Once you’ve identified the gar species you want to catch, make sure you’re using the appropriate equipment. No matter the species, gars are powerful fish, so you should always use high-quality equipment when trying to catch them.
Author Note: Unless you’re catching longnose or alligator gars, your tackle must handle at least 30 pounds. Your fishing rods need to handle strong runs and have some backbone to them, so it’s best to use at least a seven-foot rod with a 10 to 20-pound weight rating.
Likewise, your reel must have excellent drag or you’ll risk snapping the line.
As for the fishing line itself, it should carry around 10 to 20 pounds of weight and be made with fluorocarbon or braid. Wire leaders are good investments, too, as they prevent the gar from biting through your line with their razor-sharp teeth (and boy are they sharp!).
Step 3: Prepare the Bait and Lure
Even if you have top-tier equipment, gars won’t bite without the proper bait and/or lure! Unlike run-of-the-mill fish, gars are all about slowly sneaking up to their prey and tearing them into shreds with their sharp bone-like teeth. For this reason, regular ol’ bait just won’t do.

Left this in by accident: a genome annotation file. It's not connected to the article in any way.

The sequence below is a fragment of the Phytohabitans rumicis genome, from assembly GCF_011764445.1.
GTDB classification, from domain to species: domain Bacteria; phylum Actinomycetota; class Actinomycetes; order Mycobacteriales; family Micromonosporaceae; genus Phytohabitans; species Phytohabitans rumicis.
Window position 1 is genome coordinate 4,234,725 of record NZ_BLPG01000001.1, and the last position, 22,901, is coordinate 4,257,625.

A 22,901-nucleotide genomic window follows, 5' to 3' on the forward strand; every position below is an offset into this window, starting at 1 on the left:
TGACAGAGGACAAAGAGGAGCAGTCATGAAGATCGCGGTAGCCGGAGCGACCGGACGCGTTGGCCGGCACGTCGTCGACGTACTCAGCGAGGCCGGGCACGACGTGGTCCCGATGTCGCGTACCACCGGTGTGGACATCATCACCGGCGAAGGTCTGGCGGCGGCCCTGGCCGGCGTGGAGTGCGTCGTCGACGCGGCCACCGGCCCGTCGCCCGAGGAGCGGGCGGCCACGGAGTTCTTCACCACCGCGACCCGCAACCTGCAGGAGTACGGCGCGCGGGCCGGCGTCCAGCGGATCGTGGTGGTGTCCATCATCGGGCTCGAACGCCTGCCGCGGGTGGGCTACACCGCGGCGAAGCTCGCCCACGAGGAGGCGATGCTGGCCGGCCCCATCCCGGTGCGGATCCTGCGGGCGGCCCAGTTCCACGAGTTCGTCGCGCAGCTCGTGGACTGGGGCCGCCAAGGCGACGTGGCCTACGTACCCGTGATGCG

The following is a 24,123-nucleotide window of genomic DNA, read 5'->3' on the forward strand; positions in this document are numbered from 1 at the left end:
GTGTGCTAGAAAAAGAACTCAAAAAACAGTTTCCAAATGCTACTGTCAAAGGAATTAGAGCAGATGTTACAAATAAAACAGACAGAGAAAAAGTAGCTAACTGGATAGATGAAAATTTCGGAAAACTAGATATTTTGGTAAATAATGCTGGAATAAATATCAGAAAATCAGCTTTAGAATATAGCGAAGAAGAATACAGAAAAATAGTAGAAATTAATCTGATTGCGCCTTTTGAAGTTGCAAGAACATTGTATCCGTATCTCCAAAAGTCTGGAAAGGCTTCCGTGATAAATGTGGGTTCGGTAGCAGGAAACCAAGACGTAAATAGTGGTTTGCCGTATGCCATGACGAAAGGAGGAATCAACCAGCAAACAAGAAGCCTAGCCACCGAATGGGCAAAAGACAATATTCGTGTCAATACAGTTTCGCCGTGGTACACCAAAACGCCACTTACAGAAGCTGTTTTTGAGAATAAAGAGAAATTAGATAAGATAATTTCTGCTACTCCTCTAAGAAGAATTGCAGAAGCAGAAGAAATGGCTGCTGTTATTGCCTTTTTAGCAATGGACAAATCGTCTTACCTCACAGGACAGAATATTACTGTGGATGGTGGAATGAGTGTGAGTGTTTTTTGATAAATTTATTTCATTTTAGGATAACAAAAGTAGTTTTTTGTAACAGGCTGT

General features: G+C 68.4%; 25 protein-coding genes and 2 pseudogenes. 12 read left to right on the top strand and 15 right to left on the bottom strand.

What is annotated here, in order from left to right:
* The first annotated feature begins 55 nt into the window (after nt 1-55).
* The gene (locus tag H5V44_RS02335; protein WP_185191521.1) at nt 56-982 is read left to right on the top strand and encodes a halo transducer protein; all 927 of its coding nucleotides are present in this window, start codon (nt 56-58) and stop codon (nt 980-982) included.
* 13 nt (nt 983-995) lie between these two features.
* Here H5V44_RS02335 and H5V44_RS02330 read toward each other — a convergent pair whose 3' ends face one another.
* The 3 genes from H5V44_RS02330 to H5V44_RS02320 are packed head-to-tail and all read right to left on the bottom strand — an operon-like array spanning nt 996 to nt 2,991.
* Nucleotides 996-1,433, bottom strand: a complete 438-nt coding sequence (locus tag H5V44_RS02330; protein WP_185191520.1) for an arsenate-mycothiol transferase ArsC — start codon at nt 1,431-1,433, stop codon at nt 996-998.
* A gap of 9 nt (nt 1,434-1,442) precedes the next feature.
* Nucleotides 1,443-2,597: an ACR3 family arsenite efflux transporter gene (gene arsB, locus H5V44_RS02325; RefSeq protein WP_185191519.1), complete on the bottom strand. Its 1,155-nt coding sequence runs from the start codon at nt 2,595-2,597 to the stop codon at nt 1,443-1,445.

Instead, consider the following:
- Frayed nylon rope
- Live bait (shiners, perch, sunfish, shad)
- Cut bait (fish chunks or chicken, wrapped with nylon rope)
- Topwater plugs
Step 4: Catch the Gar
Preparation is only half the battle; the real challenge starts when catching the gar.
As you might expect, gar fishing is way more complicated than lake water or saltwater fishing. Some say that the techniques used for gar fishing are downright absurd, bordering on the ridiculous. But, hey, they get the job done, and that’s really all that matters!